Entrepreneurship and innovation can be a rare thing in Japan.
Nevertheless, original thinking is just what the nation requires as it strives to emerge from a long, painful recession, and simultaneously recovers from one of the largest natural disasters on record as well as an ongoing nuclear crisis.
British firm Cambridge Consultants Ltd. remains optimistic that Japanese firms will be able to build on their skills and know-how to play leading roles in the global economy. Many of them just need a helping hand.
Cambridge Consultants held a series of seminars last year in Tokyo and Osaka on how organisations, ranging from homegrown start-ups to established multinationals, can take maximum advantage of technology and innovation in today’s rapidly changing world.
“In some areas, Japan has historically been very innovative, such as Nichia Corporation’s development of the blue LED [light-emitting diode], which is a key technology to enable low-energy LED lighting”, Richard Traherne, chief commercial officer, told BCCJ ACUMEN.
“Such innovations fit well with historical strengths in process improvement and perseverance, but the tradition of undertaking all research and development in-house has proved to be a burden in recent times”, Traherne said.
Many firms have been unable to access new technologies developed overseas and lack the skills and connections to commercialise their innovations in international markets.
He highlighted the example of NTT DoCoMo’s iMode mobile internet service launched 10 years ago; Japan led the world in the field when the technology was developed back then, but has failed to convert this early lead into a strong position today.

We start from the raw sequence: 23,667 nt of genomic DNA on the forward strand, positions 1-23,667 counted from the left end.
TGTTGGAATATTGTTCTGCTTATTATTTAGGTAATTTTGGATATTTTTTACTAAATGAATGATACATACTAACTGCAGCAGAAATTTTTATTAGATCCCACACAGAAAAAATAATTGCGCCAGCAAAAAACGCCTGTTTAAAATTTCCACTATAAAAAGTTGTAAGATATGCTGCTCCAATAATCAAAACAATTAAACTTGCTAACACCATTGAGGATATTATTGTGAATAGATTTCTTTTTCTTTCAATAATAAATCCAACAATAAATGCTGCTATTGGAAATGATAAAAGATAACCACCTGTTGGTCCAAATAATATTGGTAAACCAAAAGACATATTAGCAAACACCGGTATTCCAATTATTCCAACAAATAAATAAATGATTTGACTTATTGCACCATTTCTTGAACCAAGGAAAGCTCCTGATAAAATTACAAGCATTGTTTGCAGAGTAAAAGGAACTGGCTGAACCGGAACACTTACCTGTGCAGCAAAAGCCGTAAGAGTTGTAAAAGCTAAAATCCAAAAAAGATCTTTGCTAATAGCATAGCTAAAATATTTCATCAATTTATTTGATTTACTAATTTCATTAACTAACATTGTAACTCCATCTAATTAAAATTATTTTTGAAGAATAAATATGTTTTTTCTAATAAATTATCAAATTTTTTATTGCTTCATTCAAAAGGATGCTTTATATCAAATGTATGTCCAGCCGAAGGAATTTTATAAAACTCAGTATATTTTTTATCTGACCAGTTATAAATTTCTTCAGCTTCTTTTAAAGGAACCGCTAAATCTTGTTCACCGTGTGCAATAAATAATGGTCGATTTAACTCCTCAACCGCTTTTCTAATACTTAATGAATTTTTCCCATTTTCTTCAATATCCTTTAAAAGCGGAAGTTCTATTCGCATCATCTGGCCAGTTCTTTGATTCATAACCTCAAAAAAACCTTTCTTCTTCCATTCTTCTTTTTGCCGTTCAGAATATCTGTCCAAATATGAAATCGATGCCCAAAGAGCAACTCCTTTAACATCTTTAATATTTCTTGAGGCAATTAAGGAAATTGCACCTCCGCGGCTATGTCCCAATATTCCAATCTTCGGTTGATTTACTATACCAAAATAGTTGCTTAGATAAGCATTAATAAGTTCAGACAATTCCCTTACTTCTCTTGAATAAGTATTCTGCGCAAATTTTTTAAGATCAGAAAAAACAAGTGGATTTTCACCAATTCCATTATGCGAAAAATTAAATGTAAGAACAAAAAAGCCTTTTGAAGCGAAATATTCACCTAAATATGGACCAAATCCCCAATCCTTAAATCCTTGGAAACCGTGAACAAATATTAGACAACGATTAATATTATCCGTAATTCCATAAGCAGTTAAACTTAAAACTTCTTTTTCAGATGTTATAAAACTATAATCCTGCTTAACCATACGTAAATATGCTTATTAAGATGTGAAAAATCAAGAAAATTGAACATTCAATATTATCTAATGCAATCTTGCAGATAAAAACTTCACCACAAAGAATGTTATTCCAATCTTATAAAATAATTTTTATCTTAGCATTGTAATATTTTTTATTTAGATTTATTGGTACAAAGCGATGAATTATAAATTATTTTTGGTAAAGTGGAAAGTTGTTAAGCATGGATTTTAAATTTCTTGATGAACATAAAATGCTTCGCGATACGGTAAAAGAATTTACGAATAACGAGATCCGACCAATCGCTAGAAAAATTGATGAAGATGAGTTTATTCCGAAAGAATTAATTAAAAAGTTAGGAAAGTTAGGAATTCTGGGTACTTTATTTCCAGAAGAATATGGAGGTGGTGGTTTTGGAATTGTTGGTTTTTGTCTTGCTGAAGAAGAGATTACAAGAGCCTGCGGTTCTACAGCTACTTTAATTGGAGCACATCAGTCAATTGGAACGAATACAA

According to a 2011 report from the Global Entrepreneurship Monitor, the rate of entrepreneurial activity in Japan stood at 5.2% — the fifth-lowest of the 54 countries that took part in the survey.
It went on to say that the rate of new business establishment in the UK and the US was about 10% at the time, while in Japan the rate was only 3–5% — lower than the rate of business closures.
“One of the key steps is moving to a collaborative approach to innovation”, said Traherne. “It’s necessary to work with many varied partners globally to capitalise on innovations as soon as they can have an impact on the business.
“If we look at the success of a company like Samsung, one of its greatest strengths is an ability to acquire technology rapidly, internalise it and then use that to build new products”, he said. “Agility and openness are both crucial to success—plus the ability to commercialise a product profitably to match international market requirements”.
That message appears to be reaching Japanese firms, he said, with an increasingly open-minded approach seen across business sectors, from industrial to consumer goods to medical technology.
Working with an external partner can often facilitate those links.
“We see a natural synergy between the UK’s strength in front-end innovation and Japan’s strength in commercialising products.
“Our role is to act as a trusted adviser and technology partner with key Japanese firms”, said Dr Miles Upton, regional general manager for Asia.
“In our existing business, we are valued for our ability to cross-fertilise technologies from industry to industry and from region to region, and we see this cross-fertilisation to deliver new technology solutions and intellectual property being highly valuable to Japanese companies that wish to explore new markets”.
But are Japan’s conservative firms ready to accept foreign advice and assistance?
“Our business is built upon trust and we recognise that may take longer to build in this country than it does in other markets, where business is more transactional”, he said.
“But our most successful customer relationships last for decades, and we fully expect to take a very long-term view of business development in Japan”.